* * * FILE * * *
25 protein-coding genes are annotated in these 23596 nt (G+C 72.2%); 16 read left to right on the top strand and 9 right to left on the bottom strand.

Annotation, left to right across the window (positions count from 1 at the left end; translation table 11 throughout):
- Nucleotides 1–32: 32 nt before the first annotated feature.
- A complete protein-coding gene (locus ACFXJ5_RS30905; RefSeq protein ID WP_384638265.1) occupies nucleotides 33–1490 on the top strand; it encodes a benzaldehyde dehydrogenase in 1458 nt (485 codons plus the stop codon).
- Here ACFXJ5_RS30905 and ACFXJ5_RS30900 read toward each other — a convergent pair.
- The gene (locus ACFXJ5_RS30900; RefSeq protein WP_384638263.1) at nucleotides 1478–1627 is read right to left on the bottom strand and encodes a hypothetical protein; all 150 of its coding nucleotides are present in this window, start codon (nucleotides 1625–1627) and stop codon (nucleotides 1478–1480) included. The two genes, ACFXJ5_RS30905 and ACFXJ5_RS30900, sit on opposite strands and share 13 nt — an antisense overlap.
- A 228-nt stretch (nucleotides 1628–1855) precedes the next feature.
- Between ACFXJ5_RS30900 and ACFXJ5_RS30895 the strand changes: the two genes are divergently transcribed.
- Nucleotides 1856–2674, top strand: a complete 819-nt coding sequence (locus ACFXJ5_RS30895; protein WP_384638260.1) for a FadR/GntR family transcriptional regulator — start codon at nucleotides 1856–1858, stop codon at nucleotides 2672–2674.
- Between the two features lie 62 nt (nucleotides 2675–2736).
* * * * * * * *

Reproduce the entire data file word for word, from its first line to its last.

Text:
25 protein-coding genes are annotated in these 23596 nt (G+C 72.2%); 16 read left to right on the top strand and 9 right to left on the bottom strand.

Annotation, left to right across the window (positions count from 1 at the left end; translation table 11 throughout):
- Nucleotides 1–32: 32 nt before the first annotated feature.
- A complete protein-coding gene (locus ACFXJ5_RS30905; RefSeq protein ID WP_384638265.1) occupies nucleotides 33–1490 on the top strand; it encodes a benzaldehyde dehydrogenase in 1458 nt (485 codons plus the stop codon).
- Here ACFXJ5_RS30905 and ACFXJ5_RS30900 read toward each other — a convergent pair.
- The gene (locus ACFXJ5_RS30900; RefSeq protein WP_384638263.1) at nucleotides 1478–1627 is read right to left on the bottom strand and encodes a hypothetical protein; all 150 of its coding nucleotides are present in this window, start codon (nucleotides 1625–1627) and stop codon (nucleotides 1478–1480) included. The two genes, ACFXJ5_RS30905 and ACFXJ5_RS30900, sit on opposite strands and share 13 nt — an antisense overlap.
- A 228-nt stretch (nucleotides 1628–1855) precedes the next feature.
- Between ACFXJ5_RS30900 and ACFXJ5_RS30895 the strand changes: the two genes are divergently transcribed.
- Nucleotides 1856–2674, top strand: a complete 819-nt coding sequence (locus ACFXJ5_RS30895; protein WP_384638260.1) for a FadR/GntR family transcriptional regulator — start codon at nucleotides 1856–1858, stop codon at nucleotides 2672–2674.
- Between the two features lie 62 nt (nucleotides 2675–2736).